Adapted from The Flower Communion: A Service of Celebration for Religious Liberals by Reginald Zottoli with permission from the Unitarian Universalist Ministers Association, which first published this resource in The Communion Book, edited by Carl Seaburg
The Unitarian Universalist Flower Festival service was created by Dr. Norbert Capek [pronounced Chah-Peck] (1870-1942), founder, along with his wife Maja V. Capek, of the Unitarian Church in Prague, Czechoslovakia. He introduced this festival to the church on June 4, 1923 as a ritual of togetherness and hope. Capek turned to his surroundings—the countryside—and created a simple service using flowers and nature. It is for this reason that this workshop refers to the ritual as the Flower Festival, rather than Flower Communion as it is more commonly known. It was originally called the Flower Festival or the Flower Celebration by Czech Unitarians. According to the daughter of the ritual's creator, her father intentionally called it a Festival or Celebration because he did not want to confuse or alienate his congregants with the term communion, which had many connotations from the Christian tradition. On the last Sunday before the summer recess of the Unitarian church in Prague, all the children and adults participated in this colorful ritual, which gives concrete expression to the humanity-affirming principles of our liberal faith.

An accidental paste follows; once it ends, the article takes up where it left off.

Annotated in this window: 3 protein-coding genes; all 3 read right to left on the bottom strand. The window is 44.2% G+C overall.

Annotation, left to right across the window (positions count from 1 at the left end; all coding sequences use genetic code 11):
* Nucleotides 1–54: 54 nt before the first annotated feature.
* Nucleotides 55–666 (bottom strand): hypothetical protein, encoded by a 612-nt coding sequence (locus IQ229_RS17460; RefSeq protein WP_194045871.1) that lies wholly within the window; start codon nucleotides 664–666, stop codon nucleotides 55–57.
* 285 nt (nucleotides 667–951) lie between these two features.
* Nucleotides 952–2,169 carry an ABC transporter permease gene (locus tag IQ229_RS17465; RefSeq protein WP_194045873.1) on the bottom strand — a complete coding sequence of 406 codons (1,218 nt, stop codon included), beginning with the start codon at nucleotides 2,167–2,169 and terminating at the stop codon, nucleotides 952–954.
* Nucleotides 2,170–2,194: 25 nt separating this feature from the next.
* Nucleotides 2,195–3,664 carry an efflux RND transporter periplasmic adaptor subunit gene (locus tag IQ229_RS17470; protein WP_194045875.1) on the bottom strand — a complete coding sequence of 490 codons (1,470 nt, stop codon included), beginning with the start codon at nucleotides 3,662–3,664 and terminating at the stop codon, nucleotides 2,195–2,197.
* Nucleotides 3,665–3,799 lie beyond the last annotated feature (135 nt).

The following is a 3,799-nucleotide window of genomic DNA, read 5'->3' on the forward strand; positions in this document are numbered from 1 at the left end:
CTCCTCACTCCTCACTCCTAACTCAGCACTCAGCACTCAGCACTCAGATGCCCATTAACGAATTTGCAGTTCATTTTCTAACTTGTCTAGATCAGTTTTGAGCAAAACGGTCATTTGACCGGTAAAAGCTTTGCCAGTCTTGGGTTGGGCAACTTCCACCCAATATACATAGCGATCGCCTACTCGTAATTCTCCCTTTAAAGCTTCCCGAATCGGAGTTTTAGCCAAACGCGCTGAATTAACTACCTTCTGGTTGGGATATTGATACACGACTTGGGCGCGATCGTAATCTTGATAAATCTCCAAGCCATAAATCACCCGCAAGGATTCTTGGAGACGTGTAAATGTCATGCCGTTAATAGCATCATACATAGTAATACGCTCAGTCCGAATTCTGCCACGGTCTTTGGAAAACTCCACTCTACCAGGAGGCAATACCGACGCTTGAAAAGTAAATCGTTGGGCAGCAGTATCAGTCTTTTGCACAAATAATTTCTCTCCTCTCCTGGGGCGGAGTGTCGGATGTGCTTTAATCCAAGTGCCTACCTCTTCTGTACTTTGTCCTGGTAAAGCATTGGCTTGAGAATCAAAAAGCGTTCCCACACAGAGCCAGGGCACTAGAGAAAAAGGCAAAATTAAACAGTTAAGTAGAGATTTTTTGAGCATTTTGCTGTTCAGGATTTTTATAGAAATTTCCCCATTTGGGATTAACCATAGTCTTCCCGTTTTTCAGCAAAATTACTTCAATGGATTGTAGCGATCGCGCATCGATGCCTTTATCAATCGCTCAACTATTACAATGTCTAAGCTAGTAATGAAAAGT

When the Nazis took control of Prague in 1940, they found Dr. Capek's gospel of the inherent worth and beauty of every human person to be—as Nazi court records show—"...too dangerous to the Reich [for him] to be allowed to live." Dr. Capek was sent to Dachau, where he was killed the next year during a Nazi "medical experiment." We know from his writings that even in the concentration camp, Capek's hope for the world endured.
In 1940, during a tour of the United States, Maja Capek brought the Flower Festival to the Unitarian church in Cambridge, Massachusetts. Unfortunately, Maja was unable to return to Prague due to the outbreak of World War II, and it was not until the war was over that she found out about her husband's death. Nevertheless, the message of human hope and decency conveyed in this ritual lives on through the Flower Festival, which is widely celebrated today.